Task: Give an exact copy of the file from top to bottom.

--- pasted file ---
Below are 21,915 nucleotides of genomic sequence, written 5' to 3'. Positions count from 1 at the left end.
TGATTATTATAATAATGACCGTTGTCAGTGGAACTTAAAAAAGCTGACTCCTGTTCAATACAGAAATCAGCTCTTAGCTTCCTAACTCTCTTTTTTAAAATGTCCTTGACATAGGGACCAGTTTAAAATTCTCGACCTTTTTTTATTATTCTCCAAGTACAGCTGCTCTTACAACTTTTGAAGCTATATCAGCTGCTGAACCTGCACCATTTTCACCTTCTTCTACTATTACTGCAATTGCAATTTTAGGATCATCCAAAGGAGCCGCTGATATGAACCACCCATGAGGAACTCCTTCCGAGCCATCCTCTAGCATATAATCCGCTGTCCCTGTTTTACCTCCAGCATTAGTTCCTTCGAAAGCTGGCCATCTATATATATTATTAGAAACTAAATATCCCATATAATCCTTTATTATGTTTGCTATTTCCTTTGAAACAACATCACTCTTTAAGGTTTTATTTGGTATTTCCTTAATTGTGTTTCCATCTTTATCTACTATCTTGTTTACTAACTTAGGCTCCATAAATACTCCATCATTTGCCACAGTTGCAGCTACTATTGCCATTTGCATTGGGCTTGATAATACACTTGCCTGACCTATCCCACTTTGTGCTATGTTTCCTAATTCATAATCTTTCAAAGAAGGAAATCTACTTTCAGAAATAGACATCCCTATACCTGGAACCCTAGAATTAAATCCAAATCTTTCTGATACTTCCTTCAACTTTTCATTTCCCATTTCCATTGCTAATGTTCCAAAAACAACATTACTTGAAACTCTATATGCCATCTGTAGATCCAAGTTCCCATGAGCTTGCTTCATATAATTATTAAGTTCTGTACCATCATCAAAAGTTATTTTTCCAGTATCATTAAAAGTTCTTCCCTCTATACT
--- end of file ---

Below are 21,915 nucleotides of genomic sequence, written 5' to 3'. Positions count from 1 at the left end.
TGATTATTATAATAATGACCGTTGTCAGTGGAACTTAAAAAAGCTGACTCCTGTTCAATACAGAAATCAGCTCTTAGCTTCCTAACTCTCTTTTTTAAAATGTCCTTGACATAGGGACCAGTTTAAAATTCTCGACCTTTTTTTATTATTCTCCAAGTACAGCTGCTCTTACAACTTTTGAAGCTATATCAGCTGCTGAACCTGCACCATTTTCACCTTCTTCTACTATTACTGCAATTGCAATTTTAGGATCATCCAAAGGAGCCGCTGATATGAACCACCCATGAGGAACTCCTTCCGAGCCATCCTCTAGCATATAATCCGCTGTCCCTGTTTTACCTCCAGCATTAGTTCCTTCGAAAGCTGGCCATCTATATATATTATTAGAAACTAAATATCCCATATAATCCTTTATTATGTTTGCTATTTCCTTTGAAACAACATCACTCTTTAAGGTTTTATTTGGTATTTCCTTAATTGTGTTTCCATCTTTATCTACTATCTTGTTTACTAACTTAGGCTCCATAAATACTCCATCATTTGCCACAGTTGCAGCTACTATTGCCATTTGCATTGGGCTTGATAATACACTTGCCTGACCTATCCCACTTTGTGCTATGTTTCCTAATTCATAATCTTTCAAAGAAGGAAATCTACTTTCAGAAATAGACATCCCTATACCTGGAACCCTAGAATTAAATCCAAATCTTTCTGATACTTCCTTCAACTTTTCATTTCCCATTTCCATTGCTAATGTTCCAAAAACAACATTACTTGAAACTCTATATGCCATCTGTAGATCCAAGTTCCCATGAGCTTGCTTCATATAATTATTAAGTTCTGTACCATCATCAAAAGTTATTTTTCCAGTATCATTAAAAGTTCTTCCCTCTATACT